The Dire Wolves had a 2019 to forget. For an organisation that has tasted so much success in years past, boisterously promoting their winning culture and “trust the process” attitude, it would have disappointed fans that the highlight of their year was being dumped out of the first round of play-offs in Split 2.

Unsurprisingly they’ve gone back to the drawing board, and what’s old is new with former MVP Ryan “Chippys” Short returning looking to lead the Wolves back to success. I think they’ve come out better this year and would be very disappointed if they didn’t make play-offs, however I wouldn’t be banking on a deep run.

Overall, the moves for the Dire Wolves are a step in the right direction. While it might not bring immediate success, if we can “trust the process” perhaps it’s a push in the right direction for long-term development.


Gravitas

2019 Roster

  • TOP – Pabu
  • JNG – Praelus
  • MID – Haeri
  • ADC – Raid
  • SUP – Decoy
  • SUB – Milky
  • SUB – GuaPi
  • SUB – Hotchelli
  • SUB – retribution
  • Coach – Juves
  • Coach – Vicarius

2020 Roster

  • TOP – Nobody
  • JNG – Praelus
  • MID – Beats
  • ADC – Puma
  • SUP – Kpop
  • SUB – Trashley
  • SUB – Bambi
  • Coach – OMO
  • Coach – Vicarius

Gravitas’ debut season in 2019 left a lot to be desired. They were a squad that had some flashy individuals, but in the end missed play-offs in both splits with lots of lessons learned along the way.

Coming in 2020, however, I can’t see this squad getting very far at all. They’ve managed to keep Jordan “Praelus”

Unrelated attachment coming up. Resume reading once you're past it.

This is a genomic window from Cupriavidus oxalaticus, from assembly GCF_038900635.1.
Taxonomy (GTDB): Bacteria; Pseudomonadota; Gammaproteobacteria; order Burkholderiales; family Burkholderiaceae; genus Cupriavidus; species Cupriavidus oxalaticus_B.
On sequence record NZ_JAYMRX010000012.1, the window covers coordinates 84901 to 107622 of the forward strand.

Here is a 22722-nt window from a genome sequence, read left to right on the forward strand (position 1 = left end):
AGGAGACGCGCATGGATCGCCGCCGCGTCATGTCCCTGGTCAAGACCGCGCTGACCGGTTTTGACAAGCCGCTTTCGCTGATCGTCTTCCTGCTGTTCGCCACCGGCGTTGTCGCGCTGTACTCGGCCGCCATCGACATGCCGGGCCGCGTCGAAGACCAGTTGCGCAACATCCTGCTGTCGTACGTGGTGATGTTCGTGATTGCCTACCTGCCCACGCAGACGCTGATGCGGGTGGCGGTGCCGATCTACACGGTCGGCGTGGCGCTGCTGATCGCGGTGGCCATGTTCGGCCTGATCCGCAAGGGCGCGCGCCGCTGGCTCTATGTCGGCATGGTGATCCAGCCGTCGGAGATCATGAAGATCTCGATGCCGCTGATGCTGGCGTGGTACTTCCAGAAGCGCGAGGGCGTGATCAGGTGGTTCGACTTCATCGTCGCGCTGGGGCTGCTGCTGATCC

Fernandes as a central figure which is a positive, however he lacks the cattle on the park around him to make 2020 a meaningful year for the squad.

My colleague Andrew Amos had branded this squad a “rebuild” and I’m inclined to agree. There might be some talent to nurture and bring in success for 2021, but it’s going to be a bumpy 2020 for the Gravitas Glory faithful.


Legacy Esports

2019 Roster

  • TOP – Papryze
  • JNG – Guts
  • MID – Chazz
  • ADC – Praedyth
  • SUP – Crayzee
  • SUB – Yuzuki
  • SUB – Api
  • Coach – Denian

2020 Roster

  • TOP – Topoon
  • JNG – Babip
  • MID – EMENES
  • ADC – Raes
  • SUP – Isles
  • Coach – Jensen
  • Coach – Denian

For such a storied organisation, one that has always been in the hunt for the championship, Legacy’s 2019 bucked the trend and was an absolute stinker. However, it may have paid dividends, allowing the organisation to push harder for 2020 as they come in hot favourites this split with a star-studded roster.

They stole Quin “Raes” Korebrits from their long-time rivals at the Chiefs. The heir to the jungle throne in Leo “Babip” Romer has returned. They’ve got two strong Korean talents in the solo lanes.

Moves like these have seen armchair analysts and Twitter pundits put Legacy at the top of their power rankings and it’s easy to see why.

For me though, it’s a bit simpler than that. If you’ve swapped Eldin “Guts” Skenderovic and Mark “Praedyth” Lewis for Babip and Raes, you’ve already won the off-season.


Mammoth

2019 Roster

  • TOP – Fudge
  • JNG – Babip
  • MID – Triple
  • ADC – k1ng
  • SUP – Destiny
  • SUB – Fudge
  • SUB – Cuden
  • Coach – Phantiks

2020 Roster

  • TOP – Kweku
  • JNG – Bas
  • MID – Lived
  • ADC – Styled
  • SUP – Nausicaa